Qaddafi has released hundreds of jailed Islamist terrorists now poised to exploit Libya’s chaos, directly threatening the US. Some even have ties to Osama bin Laden and the Afghan Taliban. Where are they now? What are they doing? Washington must answer these questions immediately.
Despite the international community’s choice to intervene militarily and impose a no-fly zone in Libya, the rebels and forces loyal to Muammar Qaddafi appear stuck in a stalemate. This, however, is not the only concern.
As the world debates what needs to be – and can be – done in Libya, the significant threat of terrorism is going largely unnoticed. Islamist terrorists once in custody can now exploit Libya’s internal chaos and operate with impunity, directly threatening US interests.
Because of my research on terrorists and disengagement efforts in Yemen and Saudi Arabia, the Qaddafi Foundation invited me to visit Libya last year along with a group of journalists and other researchers to learn about the country’s so-called extremist rehabilitation program.
It was a relatively simple concept. Imprisoned Islamist fighters were able to gain their freedom in exchange for recognizing the government’s legitimacy and renouncing violence.
I was at Tripoli’s notorious Abu Salim prison the day more than 200 detainees were released from prison. It was a chaotic sight to see as the prisoners simply walked out of the prison to go their separate ways and rejoin their families. There was no process for preparing prisoners for release, nothing to help reintegrate them into society, and no way to monitor their future activities or ensure that they weren’t participating in terrorist activities.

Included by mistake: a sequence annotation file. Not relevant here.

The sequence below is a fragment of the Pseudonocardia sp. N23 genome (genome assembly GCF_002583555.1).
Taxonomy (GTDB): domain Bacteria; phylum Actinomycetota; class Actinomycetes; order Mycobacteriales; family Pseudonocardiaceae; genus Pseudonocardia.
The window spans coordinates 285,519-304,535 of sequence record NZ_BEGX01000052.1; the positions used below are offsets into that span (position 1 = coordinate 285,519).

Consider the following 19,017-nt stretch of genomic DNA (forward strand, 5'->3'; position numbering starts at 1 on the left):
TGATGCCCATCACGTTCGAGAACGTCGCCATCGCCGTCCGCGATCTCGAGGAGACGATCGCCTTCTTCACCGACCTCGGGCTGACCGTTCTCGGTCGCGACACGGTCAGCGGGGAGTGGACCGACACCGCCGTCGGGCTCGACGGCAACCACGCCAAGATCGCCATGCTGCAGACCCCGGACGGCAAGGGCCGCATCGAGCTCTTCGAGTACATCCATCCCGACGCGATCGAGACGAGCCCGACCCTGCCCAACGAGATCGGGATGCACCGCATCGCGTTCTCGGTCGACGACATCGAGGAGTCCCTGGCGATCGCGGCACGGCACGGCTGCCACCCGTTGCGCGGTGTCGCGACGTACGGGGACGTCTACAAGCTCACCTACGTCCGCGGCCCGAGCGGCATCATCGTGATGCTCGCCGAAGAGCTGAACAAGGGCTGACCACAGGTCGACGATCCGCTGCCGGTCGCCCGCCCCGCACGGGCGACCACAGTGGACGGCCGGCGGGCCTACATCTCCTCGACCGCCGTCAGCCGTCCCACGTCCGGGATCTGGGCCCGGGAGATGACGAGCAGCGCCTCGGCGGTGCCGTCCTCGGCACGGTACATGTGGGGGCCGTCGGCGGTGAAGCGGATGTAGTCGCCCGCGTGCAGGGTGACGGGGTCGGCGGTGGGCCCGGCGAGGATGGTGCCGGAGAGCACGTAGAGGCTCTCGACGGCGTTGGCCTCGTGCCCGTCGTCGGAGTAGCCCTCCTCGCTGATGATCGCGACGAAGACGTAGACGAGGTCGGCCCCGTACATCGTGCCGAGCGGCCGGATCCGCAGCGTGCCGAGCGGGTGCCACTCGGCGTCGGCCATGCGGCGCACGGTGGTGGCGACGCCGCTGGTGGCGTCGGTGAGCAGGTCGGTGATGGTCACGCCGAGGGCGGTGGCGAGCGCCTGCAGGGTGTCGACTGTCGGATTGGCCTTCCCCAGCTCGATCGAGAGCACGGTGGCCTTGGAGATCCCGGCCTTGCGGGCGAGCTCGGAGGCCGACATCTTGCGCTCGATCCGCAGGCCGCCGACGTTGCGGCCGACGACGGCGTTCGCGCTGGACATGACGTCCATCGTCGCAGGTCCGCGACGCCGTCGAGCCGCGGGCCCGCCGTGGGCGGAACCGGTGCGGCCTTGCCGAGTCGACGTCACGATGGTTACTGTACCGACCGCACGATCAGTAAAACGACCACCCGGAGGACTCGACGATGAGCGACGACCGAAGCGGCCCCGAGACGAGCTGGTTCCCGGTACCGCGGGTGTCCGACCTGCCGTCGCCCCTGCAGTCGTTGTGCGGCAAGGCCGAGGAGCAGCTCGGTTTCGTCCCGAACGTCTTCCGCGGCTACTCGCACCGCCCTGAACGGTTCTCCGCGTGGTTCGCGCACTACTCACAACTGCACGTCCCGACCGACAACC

This was essentially a political choice to demobilize former fighters – not rehabilitation or reintegration. The focus was solely on ending the violence against the state, and not reducing the likelihood of future militancy. There were few signs that many former detainees had truly given up their previous beliefs.
During my time in Libya, I met with the emir, spiritual guide, and military commander of the Libyan Islamic Fighting Group (LIFG), a jihadi group that waged a violent insurgency in Libya during the late 1990s and tried to assassinate Mr. Qaddafi several times. The network had been the greatest single challenge to the Qaddafi regime up until the uprising began a few months ago.
The LIFG was largely made up of veterans of the war against the Soviet Union in Afghanistan, some of whom were reportedly close to Osama bin Laden. The group reportedly trained more than a thousand Libyan nationals in Afghan training camps before 9/11 and the group was often thought of as the most lethal Islamist group in North Africa. Some members were tied directly to Al Qaeda, but others chose instead to deal solely with the Islamist fight against Qaddafi in Libya.
Libyans are instrumental in international terrorist networks. Only Saudis made up a bigger segment of foreigners in Iraq fighting against the American military according to one study. And there have been several notable Libyans who have served instrumental and senior leadership positions in Al Qaeda. Since the Libyan uprising began, there has been an unprecedented flurry of messages from Al Qaeda in support of their bid to bring down the hated Qaddafi regime.